Your freelance career was buzzing and COVID-19 happened. Suddenly, some regular customer work ran out. Then he began to hear about layoffs and licenses in various newsrooms across the country.
Having the right mindset is a big part of freelancing, but it’s hard not to panic amid massive change. This is what you need to do to feel stable in the storm.
First, open up your billing software (I use Wave, which is free) and make a list of the places you’ve launched in the last year or two.
Below, find out which places you’ve written for have cut their independent budget, at least temporarily. You can contact other freelancers on those sites, if you have a relationship, or ping your assignment editor. But you can also cross-reference your list with the list of Study Hall media support network publications that have slashed independent budgets during COVID-19.
After you’ve figured out where hypocrisy launch, make a list of the places where can Tone: the ones you haven’t crossed off your list. Scroll down the list of Study Hall locations that are still being ordered to see if any of the sites you want to write for are listed. (You can check sites like Who Pays Writers to make sure the payment is worth it.)
Clearly, you will need to spend more time sending LOIs and releases. But you will also want to achieve different types of projects. It can be difficult to get a regular column when publishers are less likely to commit to one, but three-part series may be within reach. Look for longer contracts, monthly withholdings, or anything that seems steady and stable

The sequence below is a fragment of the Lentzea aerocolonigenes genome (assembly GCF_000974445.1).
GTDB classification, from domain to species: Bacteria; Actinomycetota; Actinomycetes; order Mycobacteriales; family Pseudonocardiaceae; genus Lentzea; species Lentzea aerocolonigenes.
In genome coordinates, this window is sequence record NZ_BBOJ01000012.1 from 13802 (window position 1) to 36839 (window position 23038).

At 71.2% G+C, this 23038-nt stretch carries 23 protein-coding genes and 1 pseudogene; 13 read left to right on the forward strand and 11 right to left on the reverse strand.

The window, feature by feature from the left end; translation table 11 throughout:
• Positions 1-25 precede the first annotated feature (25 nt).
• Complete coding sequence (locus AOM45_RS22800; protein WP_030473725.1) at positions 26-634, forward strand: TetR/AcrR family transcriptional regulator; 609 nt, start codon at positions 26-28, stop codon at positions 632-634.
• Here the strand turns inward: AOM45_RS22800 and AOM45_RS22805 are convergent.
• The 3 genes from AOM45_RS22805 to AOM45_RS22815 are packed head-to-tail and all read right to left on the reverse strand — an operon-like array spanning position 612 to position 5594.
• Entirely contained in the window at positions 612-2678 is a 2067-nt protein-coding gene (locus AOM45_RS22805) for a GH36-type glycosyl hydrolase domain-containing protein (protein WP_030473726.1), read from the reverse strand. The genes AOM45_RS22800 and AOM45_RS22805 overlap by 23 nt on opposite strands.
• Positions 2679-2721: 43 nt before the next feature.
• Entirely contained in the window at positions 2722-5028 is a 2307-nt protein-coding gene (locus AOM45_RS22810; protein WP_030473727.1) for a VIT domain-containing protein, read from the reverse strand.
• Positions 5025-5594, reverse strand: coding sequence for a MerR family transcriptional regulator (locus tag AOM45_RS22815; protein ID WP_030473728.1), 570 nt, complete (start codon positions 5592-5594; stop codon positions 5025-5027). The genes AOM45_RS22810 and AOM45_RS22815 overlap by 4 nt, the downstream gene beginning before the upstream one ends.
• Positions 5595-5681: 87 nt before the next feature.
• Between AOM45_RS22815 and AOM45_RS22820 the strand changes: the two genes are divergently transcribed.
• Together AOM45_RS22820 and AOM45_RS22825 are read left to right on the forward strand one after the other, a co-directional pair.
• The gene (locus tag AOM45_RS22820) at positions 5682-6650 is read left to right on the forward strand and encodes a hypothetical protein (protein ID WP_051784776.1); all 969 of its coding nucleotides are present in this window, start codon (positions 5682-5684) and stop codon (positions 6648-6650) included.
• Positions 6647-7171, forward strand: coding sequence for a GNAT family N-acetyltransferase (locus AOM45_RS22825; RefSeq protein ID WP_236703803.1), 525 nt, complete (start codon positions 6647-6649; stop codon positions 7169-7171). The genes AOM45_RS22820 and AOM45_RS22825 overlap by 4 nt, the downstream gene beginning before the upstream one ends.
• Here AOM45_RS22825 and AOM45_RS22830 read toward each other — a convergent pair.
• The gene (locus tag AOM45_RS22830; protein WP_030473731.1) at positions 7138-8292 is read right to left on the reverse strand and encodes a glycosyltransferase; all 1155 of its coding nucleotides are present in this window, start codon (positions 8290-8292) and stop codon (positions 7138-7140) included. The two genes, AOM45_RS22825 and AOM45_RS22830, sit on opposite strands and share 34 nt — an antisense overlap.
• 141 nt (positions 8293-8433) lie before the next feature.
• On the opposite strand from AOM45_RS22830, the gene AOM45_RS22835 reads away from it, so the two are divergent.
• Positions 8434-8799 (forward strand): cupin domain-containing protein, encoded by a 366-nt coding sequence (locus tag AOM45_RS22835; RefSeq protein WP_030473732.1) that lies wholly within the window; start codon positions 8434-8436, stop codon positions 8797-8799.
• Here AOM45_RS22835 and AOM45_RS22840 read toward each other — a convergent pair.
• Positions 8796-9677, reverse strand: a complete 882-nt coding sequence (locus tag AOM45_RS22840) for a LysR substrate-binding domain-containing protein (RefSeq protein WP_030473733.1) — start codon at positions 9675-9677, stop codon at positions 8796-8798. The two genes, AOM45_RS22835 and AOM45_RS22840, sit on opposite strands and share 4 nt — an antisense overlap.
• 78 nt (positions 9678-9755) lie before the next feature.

Diversify your income streams
Now may not be the best time to try to acquire a new set of skills, but you can certainly take advantage of the one you already have. Try adding a few new sources of income doing the work you’ve done in the past, whether it’s editing, managing social media accounts, designing jobs, or something else entirely.
Now is also a good time to re-market your information product, re-run the online course, or even launch a new marketing push for that book you wrote and earn royalties.
Think of your first year of freelance work when you sent out five releases and five follow-up emails each week. Use that same energy and focus. You may need to block a little time each week (or even every day) just to market and acquire new jobs.
Find and provide support
Take advantage of tips, tricks, and information from webinars, newsletters, or forums you have access to. Look for professional groups like SABEW or ASBPE, unions like IWW FJU and NWU, or groups like Study Hall and Freelance Success.
Being part of a freelance community is incredibly helpful both in reaching out to people when they need help, and in supporting others who need it, too.